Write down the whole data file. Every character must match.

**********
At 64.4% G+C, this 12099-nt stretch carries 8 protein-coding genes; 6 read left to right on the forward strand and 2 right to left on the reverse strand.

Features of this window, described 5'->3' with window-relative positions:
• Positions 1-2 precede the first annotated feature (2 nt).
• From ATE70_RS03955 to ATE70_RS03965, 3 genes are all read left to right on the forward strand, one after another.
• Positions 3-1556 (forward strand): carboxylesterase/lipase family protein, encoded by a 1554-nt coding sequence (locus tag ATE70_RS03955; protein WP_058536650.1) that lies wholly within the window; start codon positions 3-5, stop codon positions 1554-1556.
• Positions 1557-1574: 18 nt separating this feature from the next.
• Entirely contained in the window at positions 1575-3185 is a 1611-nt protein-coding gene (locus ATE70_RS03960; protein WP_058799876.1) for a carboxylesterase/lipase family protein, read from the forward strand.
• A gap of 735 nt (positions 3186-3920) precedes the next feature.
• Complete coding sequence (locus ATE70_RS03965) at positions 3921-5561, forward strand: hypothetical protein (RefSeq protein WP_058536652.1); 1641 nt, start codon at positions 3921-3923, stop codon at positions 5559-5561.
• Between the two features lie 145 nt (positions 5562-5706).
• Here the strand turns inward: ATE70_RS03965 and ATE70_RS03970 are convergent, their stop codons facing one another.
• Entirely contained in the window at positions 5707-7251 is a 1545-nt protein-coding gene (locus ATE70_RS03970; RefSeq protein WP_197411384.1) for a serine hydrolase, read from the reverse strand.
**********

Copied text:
At 64.4% G+C, this 12099-nt stretch carries 8 protein-coding genes; 6 read left to right on the forward strand and 2 right to left on the reverse strand.

Features of this window, described 5'->3' with window-relative positions:
• Positions 1-2 precede the first annotated feature (2 nt).
• From ATE70_RS03955 to ATE70_RS03965, 3 genes are all read left to right on the forward strand, one after another.
• Positions 3-1556 (forward strand): carboxylesterase/lipase family protein, encoded by a 1554-nt coding sequence (locus tag ATE70_RS03955; protein WP_058536650.1) that lies wholly within the window; start codon positions 3-5, stop codon positions 1554-1556.
• Positions 1557-1574: 18 nt separating this feature from the next.
• Entirely contained in the window at positions 1575-3185 is a 1611-nt protein-coding gene (locus ATE70_RS03960; protein WP_058799876.1) for a carboxylesterase/lipase family protein, read from the forward strand.
• A gap of 735 nt (positions 3186-3920) precedes the next feature.
• Complete coding sequence (locus ATE70_RS03965) at positions 3921-5561, forward strand: hypothetical protein (RefSeq protein WP_058536652.1); 1641 nt, start codon at positions 3921-3923, stop codon at positions 5559-5561.
• Between the two features lie 145 nt (positions 5562-5706).
• Here the strand turns inward: ATE70_RS03965 and ATE70_RS03970 are convergent, their stop codons facing one another.
• Entirely contained in the window at positions 5707-7251 is a 1545-nt protein-coding gene (locus ATE70_RS03970; RefSeq protein WP_197411384.1) for a serine hydrolase, read from the reverse strand.